A Brittle Box

a poem

I will see you in the box,

your spirit crowned by cold nails,

and locked within, no escape.

Your silence is won and eternal.


The brittle posture of your repose,

and son so often disquiets,

silent mourning by your dying.

I will see you in the box.


An invitation found by chance,

in your company coolly sought,

your remnant steel and cold repose,

a final word to utter unheard.


And drifting ever deep still,

mother and father are speechless.

Recoiling from their son,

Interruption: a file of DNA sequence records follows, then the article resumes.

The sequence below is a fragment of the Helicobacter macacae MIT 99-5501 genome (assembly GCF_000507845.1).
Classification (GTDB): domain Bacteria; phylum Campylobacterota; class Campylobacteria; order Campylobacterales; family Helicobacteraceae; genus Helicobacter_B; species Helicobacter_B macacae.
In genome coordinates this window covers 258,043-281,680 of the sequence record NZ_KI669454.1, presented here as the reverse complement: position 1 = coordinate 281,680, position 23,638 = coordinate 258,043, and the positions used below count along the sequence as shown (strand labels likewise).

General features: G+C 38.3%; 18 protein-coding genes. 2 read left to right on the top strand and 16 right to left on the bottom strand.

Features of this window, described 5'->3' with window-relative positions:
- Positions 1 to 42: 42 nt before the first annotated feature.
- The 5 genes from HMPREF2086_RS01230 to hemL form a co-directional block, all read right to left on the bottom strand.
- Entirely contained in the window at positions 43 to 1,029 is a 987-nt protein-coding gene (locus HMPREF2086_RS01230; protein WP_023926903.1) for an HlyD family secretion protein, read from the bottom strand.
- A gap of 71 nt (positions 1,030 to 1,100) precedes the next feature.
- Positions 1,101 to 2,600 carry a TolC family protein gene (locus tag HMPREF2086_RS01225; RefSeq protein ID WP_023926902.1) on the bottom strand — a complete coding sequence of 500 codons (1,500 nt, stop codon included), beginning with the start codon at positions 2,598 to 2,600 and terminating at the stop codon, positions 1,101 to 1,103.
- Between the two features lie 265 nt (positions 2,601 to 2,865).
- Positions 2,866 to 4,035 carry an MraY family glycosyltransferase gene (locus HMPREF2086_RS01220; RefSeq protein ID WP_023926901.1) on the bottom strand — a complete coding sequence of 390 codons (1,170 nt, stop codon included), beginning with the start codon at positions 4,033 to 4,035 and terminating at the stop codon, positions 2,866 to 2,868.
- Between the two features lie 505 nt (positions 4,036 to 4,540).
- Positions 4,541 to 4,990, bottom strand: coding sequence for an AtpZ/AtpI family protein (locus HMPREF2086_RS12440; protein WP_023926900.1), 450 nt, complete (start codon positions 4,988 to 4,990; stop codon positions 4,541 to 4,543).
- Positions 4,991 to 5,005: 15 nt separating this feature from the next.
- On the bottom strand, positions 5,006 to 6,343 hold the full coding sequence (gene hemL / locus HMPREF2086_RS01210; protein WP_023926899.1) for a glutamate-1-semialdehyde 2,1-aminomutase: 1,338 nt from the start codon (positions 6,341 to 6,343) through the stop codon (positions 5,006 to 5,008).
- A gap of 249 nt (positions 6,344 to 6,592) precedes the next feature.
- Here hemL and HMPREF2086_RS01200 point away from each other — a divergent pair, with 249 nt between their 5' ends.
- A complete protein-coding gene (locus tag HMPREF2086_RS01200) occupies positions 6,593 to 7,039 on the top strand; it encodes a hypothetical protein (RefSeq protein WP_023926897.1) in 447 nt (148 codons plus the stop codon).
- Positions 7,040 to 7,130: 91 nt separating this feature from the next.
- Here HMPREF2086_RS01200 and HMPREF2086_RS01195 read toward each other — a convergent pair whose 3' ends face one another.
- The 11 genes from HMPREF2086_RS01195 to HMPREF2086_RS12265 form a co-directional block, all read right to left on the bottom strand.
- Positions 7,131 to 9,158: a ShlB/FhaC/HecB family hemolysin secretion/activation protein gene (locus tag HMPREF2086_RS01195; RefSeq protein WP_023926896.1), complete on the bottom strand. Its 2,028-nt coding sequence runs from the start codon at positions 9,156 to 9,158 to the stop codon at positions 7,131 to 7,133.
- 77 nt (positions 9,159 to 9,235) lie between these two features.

they turn deeper into their box.


The box is grown – each plank hewn,

fresh and mounted firmly by each nail named,

each a day of silent rejection split,

of their son, crippled.


I will see you in the box,

as I unhinge the wood planks,

climbing out and gazing back,

to witness your loveless affections.


Oh, mother and father, bereft of breath,

your box is unequal, but no,

substitution for your son – a mean exchange,

this box, its nails dulled by deeds.


I will see you in the box,

and there will be no words.

Though love I offered,

a cold and empty box you returned.


I will see you in the brittle box.

The End

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